National Geographic : 2010 Apr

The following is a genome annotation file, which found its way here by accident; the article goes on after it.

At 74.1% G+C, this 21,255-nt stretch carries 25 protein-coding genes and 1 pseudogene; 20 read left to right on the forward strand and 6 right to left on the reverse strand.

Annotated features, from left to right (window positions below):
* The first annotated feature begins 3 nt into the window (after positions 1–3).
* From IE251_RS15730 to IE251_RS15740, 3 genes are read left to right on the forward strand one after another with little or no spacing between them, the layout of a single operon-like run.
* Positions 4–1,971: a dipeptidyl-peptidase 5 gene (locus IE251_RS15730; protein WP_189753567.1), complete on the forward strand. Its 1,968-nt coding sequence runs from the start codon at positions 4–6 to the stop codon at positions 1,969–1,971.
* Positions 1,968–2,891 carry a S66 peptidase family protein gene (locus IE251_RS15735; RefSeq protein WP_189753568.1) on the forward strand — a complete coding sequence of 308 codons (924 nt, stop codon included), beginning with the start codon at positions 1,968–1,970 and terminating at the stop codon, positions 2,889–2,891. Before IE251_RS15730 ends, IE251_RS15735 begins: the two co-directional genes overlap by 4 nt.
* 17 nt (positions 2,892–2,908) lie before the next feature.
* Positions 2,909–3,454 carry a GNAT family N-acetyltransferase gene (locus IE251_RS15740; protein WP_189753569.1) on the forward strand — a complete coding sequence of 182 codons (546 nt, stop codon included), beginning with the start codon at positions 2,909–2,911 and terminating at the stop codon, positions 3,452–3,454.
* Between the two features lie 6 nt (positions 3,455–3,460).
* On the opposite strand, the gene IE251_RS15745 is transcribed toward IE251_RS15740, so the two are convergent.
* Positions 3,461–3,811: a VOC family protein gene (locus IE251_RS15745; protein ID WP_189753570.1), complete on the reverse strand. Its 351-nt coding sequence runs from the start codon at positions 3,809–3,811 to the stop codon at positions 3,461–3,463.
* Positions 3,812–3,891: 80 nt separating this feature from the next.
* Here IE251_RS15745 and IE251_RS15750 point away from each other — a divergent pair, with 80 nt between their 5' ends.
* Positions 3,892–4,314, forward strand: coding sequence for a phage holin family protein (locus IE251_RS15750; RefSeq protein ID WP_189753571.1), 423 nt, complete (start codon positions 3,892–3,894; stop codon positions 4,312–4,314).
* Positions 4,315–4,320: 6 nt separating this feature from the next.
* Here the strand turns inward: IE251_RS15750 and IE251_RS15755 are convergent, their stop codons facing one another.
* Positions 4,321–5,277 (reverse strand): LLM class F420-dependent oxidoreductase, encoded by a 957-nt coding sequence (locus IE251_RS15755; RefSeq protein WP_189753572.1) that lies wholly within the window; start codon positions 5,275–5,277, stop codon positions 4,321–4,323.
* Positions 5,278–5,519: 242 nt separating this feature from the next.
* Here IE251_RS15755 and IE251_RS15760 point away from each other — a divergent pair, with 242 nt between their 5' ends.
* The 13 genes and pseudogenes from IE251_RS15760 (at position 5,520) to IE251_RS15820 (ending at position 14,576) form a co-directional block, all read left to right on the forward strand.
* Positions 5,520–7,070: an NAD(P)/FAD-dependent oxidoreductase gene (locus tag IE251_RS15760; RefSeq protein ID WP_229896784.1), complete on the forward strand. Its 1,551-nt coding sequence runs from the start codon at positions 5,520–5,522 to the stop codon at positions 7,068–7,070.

2009 World Bank report, Israelis use four times as much water per capita as Palestinians, much of it for agriculture. Israel disputes this, arguing that its citizens use only twice as much water and are better at conserving it.) In any case, Israel's West Bank settlements get enough water to ll their swimming pools, water their lawns, and irrigate miles of elds and greenhouses. In contrast, West Bank Palestinians, under Israeli military rule, have been largely prevented from digging deep wells of their own, limit- ing their water access to shallow wells, natural springs, and rainfall that evaporates quickly in the dry desert air. When these sources run dry in the summer, Bromberg said, Auja's Palestin- ians have no choice but to purchase water from Israel for about a dollar a cubic yard---in e ect buying back the water that's been taken out from under them by Mekorot's pumps, which also lower the water table and a ect Palestinian springs and wells. As Bromberg and I followed the Auja spring east, we passed a complex of pumps and pipes behind a barbed-wire fence---a Mekorot well, drilled 2,000 feet deep to tap the aquifer. "Blue and white pipes," Bromberg said. " is is what water the looks like in this part of the world." Israel's chief water negotiator, Noah Kinnarti, disagrees. Underground water knows no bor- ders, he says, and points out that Israelis must also purchase the water they use. "Palestin- ians think any rain that falls in the West Bank belongs to them," he told me at his kibbutz near the Sea of Galilee. "But in the Oslo talks, we agreed to share that water. ey just can't get their act together to do it." FOEME began confronting these tough issues in 2001, during a period of intense Palestinian- Israeli violence. But by focusing rst on ways to improve water quality, the NGO mobilized support and built trust through its Good Water Neighbors program, a grassroots education ini- tiative. It's also working to establish a Jordanian- Israeli peace park on a midstream island. Perhaps most important, it has pressured governments to live up to the water-sharing commitments em- bedded in the region's peace agreements, seeking to make the Jordan River a model for the kind of cooperation needed to avert future water wars. "People all over the world associate the Jor- dan River with peace," says Munqeth Mehyar, FOEME's co-director in Jordan. "We're just helping it live up to its reputation!" When I returned to Auja in early May, its spring had been reduced to a trickle, leaving the village as dry as a stful of talcum powder. e elds around it lay empty and exhausted, while on Auja's one plot of flat ground, boys were playing soccer amid a swirling dust cloud they were kicking up, chasing an old leather ball worn to the consistency of annel. I stopped by the home of an elderly farmer named Muhammad Salama. "We haven't had running water in my house for ve weeks," Salama said. "So now I have to buy a tank of water every day from Mekorot to supply my family and to water my sheep, goats, and horses." He also has to buy feed for his animals because there is no water to irrigate crops. To meet these costs he is selling o his livestock, and his sons have taken jobs at an Israeli settlement, tending the toma- toes, melons, and other crops irrigated from the aquifer that is o -limits to Palestinian farmers. "What can we do?" he asked, pouring me a glass of Mekorot water from a plastic bottle. "It's not fair, but we're powerless to do anything about it." It was a clear day, and from his front window we could see across the parched, brown valley all the way to the thin line of gray-green vegeta- tion marking the path of the Jordan River. For a moment, its water seemed within reach. "But to get there I'd have to jump an electric fence, cross a mine eld, and ght the Israeli army," Salama said. "I'd have to start a water war!" j Israel and its neighbors face a similar situation: eir survival is at stake---which makes the line between war and peace very ne indeed.